An Experience of Jonathan Edwards

Once, as I rid out into the woods for my health, anno[year] 1737; and having it [dismounted] from my horse in a retired place, as my manner commonly has been, to walk for divine contemplation and prayer, I had a view that for me was extraordinary, of the glory of the Son of God, as Mediator between God and man, and his wonderful, great, full, pure and sweet grace and love, and meek and gentle condescension.  This grace appeared so calm and sweet, appeared also great above the heavens.  The person of Christ appeared ineffable excellent, with an excellency great enough to swallow up all thought and conception – which continued, as near as I can judge, about an hour; which kept me the greater part in a flood of tears and weeping aloud.  I felt an ardency of soul to be, what I know not otherwise how to express, emptied and annihilated’ to lie in the dust, and to be full of Christ alone’ to love him with a holy and pure love; to trust in him; to live upon him; to serve and follow him; and to be perfectly sanctified and made pure, with a divine and heavenly purity.  I have several other times had views very much of the same nature, and which have had the same effects.

– Jonathan Edwards

as quoted by Piper, John; When I Don’t Desire God: How to Fight for Joy; Crossway; Wheaton, Ill.; copyright  2004; p. 133-134

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The Cross Needs to be the Object of Our Affections

As to the object of your affections, in an especial manner, let it be the cross of Christ, which has exceeding efficacy towards the disappointment of the whole work of indwelling sin: “God forbid that I should glory, save in the cross of our Lord Jesus Christ, whereby the world is crucified unto me, and I unto the world” (Galatians 6:14).  The cross of Christ he [Paul] glorified and rejoiced in’ this his heart was set upon; and these were the effects of it – it crucified the world unto him, made it a dead and undesirable thing.  The baits and pleasures of sin are taken all of them out of the world…If the heart be filled with the cross of Christ, it casts death and undesirableness upon them all; it leaves no seeming beauty, no appearing pleasure or comeliness, in them.  Again, says he, “It crucifies me to the world; makes my heart, my affections, my desires, dead unto any of these things.”  It roots up corrupt lusts and affections, leaves no principle to go forth and make provision for the flesh to fulfill the lusts thereof.  Labor, therefore, to fill your hearts with the cross of Christ…that there may be no room for sin.

– Jonathan Edwards

as quoted byPiper, John; When I Don’t Desire God: How to Fight for Joy; Crossway; Wheaton, Ill.; copyright  2004; p. 106

The Pursuit is Not for that Which is Profitable, but that Which is Pleasureable

We come with double forces against the wicked, to persuade them to a godly life…The common argument is the profitableness of religion, but alas, the wicked man is not in pursuit of profit; ’tis pleasure he seeks.  Now, then, we will fight with them with their own weapons.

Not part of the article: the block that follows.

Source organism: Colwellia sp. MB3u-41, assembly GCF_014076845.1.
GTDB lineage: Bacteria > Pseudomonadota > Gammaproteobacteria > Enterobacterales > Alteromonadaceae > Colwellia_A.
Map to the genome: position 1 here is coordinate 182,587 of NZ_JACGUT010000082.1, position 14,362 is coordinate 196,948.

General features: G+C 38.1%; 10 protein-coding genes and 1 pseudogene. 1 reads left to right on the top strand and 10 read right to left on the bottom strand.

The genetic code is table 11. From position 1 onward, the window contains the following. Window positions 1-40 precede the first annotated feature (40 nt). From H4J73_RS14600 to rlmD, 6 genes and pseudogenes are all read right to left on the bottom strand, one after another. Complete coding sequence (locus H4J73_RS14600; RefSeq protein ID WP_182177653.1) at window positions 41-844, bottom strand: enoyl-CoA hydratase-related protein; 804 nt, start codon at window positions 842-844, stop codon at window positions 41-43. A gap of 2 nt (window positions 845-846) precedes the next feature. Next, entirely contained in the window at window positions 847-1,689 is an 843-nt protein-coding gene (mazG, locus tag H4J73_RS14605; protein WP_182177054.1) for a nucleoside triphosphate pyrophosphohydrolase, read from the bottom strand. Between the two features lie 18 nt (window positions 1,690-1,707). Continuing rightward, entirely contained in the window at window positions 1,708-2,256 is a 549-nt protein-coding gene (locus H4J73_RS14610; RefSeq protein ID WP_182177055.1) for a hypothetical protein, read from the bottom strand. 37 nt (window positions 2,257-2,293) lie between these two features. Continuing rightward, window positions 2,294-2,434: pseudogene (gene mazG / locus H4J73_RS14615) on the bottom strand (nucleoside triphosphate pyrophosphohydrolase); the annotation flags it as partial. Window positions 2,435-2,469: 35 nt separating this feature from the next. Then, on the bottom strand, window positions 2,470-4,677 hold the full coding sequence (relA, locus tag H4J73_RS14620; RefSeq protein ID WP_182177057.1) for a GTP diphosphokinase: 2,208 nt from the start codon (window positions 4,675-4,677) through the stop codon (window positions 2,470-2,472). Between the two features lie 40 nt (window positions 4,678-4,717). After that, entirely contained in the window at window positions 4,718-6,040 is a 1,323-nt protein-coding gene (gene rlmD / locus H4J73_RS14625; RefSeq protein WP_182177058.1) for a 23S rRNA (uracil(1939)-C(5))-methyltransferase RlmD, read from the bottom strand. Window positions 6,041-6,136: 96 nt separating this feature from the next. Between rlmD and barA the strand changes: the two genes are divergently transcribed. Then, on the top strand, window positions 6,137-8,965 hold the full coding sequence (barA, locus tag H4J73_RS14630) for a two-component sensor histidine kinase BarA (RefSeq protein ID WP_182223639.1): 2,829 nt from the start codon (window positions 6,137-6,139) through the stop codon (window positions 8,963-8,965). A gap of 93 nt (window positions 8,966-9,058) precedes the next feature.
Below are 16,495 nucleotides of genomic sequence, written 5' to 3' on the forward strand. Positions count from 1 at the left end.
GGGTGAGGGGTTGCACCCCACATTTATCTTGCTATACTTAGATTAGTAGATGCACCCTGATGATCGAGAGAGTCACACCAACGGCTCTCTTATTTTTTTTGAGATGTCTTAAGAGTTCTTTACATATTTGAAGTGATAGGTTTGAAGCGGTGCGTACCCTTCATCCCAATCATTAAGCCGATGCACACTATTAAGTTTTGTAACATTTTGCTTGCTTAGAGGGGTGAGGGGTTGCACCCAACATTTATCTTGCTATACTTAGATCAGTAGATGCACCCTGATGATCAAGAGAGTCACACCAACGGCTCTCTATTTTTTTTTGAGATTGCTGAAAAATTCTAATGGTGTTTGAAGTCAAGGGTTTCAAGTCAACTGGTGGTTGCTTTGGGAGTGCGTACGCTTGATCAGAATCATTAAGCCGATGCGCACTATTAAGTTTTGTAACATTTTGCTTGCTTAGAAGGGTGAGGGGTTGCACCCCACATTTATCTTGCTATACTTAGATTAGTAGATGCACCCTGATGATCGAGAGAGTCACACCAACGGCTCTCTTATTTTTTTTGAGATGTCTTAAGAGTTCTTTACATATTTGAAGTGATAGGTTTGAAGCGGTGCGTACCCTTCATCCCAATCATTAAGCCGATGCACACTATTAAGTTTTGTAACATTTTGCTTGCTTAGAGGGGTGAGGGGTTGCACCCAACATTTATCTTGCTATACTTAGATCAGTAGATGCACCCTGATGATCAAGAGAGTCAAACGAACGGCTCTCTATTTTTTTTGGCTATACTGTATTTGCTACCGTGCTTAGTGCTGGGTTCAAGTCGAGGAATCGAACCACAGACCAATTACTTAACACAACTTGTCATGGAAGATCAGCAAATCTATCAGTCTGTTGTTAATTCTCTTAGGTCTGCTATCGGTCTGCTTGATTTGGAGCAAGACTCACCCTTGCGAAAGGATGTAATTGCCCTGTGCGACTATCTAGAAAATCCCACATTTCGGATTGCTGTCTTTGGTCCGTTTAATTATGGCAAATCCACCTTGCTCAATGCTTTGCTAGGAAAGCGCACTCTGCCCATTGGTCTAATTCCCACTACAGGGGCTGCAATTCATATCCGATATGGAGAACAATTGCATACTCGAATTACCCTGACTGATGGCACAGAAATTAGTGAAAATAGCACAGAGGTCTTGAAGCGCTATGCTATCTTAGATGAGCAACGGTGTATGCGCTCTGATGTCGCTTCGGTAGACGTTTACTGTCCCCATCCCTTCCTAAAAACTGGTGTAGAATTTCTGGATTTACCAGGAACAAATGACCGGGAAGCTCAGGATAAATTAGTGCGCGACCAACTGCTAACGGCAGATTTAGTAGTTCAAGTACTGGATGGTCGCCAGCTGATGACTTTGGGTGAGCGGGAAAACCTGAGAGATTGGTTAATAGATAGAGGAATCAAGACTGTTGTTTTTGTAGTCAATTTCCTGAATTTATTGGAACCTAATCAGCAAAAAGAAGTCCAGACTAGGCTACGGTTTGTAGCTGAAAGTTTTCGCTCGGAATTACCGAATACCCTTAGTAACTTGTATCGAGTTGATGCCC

Jonathan Edwards

as quoted byPiper, John; When I Don’t Desire God: How to Fight for Joy; Crossway; Wheaton, Ill.; copyright  2004; p. 103

The Difference Between Rational Judgment and Senses

There is a difference between having a rational judgment that honey is sweet, and having a sense of its sweetness…So there is a difference between believing that a person is beautiful, and having a sense of his beauty.  The former may be obtained by hearsay, but the latter only by seeing the countenance….When the heart is sensible of the beauty and amiableness of a thing, it necessarily feels pleasure in the apprehension.  It is implied in a person’s being heartily sensible of the loveliness of a thing, that the idea of it is sweet and pleasant to the soul.

– Jonathan Edwards

as quoted by Piper, John; When I Don’t Desire God: How to Fight for Joy; copyright 2004; Crossway Books; Wheaton, Il.; p. 68-69

God Glorifies Himself To Us In Two Ways

God glorifies Himself toward the creatures also in two ways: 1. By appealing to…their understanding.  2. In communicating Himself to their hearts, and in their rejoicing and delighting in, and enjoying, the manifestations which He makes of Himself…God is glorified not only by His glory’s being seen, but by its being rejoiced in.  When those that see it delight in it, God is more glorified than if they only see it.

– Jonathan Edwards

as quoted by Piper, John; When I Don’t Desire God: How to Fight for Joy; copyright 2004; Crossway Books; Wheaton, Il.; p. 59

Man’s Proper Happiness

Man’s proper happiness consists in the enjoyment of God; but it is not possible that man should enjoy God with only those things in him which he receives by the first birth.  So that there is this necessity of man’s being born again.

– Jonathan Edwards

as quoted by Piper, John; When I Don’t Desire God: How to Fight for Joy; copyright 2004; Crossway Books; Wheaton, Il.; p. 56

There Is No Virtue in Temperance In Spiritual Feasting

Our hungerings and thirstings after God and Jesus Christ and after holiness can’t be too great for the value of these things, for they are things of infinite value…[Therefore] endeavor to promote spiritual appetites by laying your self in the way of allurement…There is no such thing as excess in our taking of this spiritual food.  There is no such virtue as temperance in spiritual feasting

– Jonathan Edwards

as quoted by Piper, John; When I Don’t Desire God: How to Fight for Joy; copyright 2004; Crossway Books; Wheaton, Il.; p. 17